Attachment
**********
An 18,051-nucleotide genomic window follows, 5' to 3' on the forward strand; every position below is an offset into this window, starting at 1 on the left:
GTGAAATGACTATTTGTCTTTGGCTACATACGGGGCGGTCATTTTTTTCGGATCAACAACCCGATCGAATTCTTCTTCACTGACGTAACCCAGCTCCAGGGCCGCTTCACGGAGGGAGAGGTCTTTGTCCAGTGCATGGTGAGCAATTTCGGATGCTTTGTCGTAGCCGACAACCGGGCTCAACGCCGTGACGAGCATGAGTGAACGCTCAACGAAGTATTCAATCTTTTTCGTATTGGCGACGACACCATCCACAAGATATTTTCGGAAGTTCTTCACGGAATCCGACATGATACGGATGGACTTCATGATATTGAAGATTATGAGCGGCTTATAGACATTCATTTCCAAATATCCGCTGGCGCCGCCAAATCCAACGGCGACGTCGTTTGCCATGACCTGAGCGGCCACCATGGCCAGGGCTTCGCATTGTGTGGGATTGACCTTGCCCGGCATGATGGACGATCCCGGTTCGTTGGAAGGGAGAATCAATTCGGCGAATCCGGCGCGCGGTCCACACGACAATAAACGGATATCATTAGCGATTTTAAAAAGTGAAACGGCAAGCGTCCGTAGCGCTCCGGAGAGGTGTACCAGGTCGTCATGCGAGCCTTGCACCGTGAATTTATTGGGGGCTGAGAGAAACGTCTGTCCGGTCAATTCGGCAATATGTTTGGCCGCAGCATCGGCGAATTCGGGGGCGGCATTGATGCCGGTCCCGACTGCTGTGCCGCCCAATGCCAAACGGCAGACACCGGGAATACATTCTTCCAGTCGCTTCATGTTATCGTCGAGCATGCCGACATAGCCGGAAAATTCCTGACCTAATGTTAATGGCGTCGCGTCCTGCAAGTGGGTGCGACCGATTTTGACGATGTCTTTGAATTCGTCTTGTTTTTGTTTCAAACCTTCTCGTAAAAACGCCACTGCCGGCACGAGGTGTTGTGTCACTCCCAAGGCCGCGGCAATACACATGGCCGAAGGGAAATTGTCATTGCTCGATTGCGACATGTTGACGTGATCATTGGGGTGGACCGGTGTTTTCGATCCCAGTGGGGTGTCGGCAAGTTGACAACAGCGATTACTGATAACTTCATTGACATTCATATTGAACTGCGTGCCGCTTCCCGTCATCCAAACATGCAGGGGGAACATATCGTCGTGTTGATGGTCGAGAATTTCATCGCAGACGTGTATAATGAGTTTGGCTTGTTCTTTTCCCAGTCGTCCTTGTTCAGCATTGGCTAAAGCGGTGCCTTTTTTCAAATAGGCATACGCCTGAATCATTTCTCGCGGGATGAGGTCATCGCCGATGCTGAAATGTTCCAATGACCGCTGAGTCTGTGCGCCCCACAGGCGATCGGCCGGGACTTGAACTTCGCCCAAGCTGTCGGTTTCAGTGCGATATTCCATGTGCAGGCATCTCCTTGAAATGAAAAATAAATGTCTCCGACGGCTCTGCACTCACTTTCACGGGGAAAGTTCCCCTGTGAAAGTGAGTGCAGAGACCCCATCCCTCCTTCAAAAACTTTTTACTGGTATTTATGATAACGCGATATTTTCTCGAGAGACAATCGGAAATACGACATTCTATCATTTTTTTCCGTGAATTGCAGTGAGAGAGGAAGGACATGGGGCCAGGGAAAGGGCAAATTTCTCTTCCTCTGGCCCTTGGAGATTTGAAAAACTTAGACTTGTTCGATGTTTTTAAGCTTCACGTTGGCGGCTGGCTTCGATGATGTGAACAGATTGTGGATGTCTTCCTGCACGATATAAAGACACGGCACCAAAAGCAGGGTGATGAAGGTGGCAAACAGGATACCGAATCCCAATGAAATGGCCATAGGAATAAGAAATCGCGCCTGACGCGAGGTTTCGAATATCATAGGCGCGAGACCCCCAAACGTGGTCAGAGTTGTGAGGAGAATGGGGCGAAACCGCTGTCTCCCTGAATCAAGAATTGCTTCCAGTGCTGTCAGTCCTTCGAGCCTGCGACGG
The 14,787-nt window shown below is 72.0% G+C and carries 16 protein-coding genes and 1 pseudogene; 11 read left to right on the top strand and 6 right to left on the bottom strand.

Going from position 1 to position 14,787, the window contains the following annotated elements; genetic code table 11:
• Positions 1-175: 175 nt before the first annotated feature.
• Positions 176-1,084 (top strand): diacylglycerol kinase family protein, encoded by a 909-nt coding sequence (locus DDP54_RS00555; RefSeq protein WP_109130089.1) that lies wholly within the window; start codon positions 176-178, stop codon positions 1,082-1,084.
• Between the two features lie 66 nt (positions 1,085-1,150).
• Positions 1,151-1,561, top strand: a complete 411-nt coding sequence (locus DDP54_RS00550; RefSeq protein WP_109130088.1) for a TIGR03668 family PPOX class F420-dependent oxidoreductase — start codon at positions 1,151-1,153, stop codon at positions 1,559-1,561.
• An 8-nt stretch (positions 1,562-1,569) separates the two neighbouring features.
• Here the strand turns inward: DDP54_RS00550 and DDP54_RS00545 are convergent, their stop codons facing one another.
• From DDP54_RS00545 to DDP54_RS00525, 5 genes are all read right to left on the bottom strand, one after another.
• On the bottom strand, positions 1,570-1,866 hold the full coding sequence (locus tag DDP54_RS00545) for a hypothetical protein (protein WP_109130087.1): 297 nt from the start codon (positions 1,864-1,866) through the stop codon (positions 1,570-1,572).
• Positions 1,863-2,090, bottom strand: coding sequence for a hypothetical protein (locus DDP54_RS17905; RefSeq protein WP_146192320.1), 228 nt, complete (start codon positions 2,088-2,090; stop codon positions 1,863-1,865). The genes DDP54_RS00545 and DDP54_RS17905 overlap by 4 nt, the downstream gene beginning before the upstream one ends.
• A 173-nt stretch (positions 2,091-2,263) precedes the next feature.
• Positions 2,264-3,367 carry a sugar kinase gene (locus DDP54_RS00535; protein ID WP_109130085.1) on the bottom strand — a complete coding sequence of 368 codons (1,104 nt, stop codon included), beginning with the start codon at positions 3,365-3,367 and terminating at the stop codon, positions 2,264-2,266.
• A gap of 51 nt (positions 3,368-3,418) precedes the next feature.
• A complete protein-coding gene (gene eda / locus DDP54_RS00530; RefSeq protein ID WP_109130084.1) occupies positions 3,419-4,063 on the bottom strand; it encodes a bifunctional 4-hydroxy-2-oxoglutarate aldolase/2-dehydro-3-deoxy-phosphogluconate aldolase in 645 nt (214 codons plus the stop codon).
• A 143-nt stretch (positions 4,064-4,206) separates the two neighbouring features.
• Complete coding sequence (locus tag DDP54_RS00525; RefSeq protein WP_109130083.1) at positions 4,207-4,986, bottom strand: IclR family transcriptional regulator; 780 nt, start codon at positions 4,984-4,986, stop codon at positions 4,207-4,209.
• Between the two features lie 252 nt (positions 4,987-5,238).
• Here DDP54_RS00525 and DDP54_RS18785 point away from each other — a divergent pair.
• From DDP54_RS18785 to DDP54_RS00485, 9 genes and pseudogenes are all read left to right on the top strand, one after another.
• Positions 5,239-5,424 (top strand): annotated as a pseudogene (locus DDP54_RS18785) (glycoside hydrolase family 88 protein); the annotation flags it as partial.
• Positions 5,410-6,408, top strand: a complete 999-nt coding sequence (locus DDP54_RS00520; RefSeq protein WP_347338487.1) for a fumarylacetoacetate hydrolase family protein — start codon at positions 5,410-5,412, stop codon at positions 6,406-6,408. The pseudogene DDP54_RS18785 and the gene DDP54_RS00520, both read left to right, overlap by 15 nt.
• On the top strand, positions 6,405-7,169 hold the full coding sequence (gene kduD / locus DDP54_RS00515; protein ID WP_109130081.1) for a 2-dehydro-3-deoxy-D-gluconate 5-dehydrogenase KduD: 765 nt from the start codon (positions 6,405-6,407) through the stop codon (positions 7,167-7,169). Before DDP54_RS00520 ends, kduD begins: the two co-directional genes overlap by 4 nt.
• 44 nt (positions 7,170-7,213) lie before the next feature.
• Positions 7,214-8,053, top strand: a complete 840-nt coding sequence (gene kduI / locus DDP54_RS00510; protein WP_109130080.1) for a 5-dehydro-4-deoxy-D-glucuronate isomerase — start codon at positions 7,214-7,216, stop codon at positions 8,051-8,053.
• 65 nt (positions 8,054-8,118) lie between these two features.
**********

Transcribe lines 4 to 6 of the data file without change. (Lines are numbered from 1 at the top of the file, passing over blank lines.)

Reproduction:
Going from position 1 to position 14,787, the window contains the following annotated elements; genetic code table 11:
• Positions 1-175: 175 nt before the first annotated feature.
• Positions 176-1,084 (top strand): diacylglycerol kinase family protein, encoded by a 909-nt coding sequence (locus DDP54_RS00555; RefSeq protein WP_109130089.1) that lies wholly within the window; start codon positions 176-178, stop codon positions 1,082-1,084.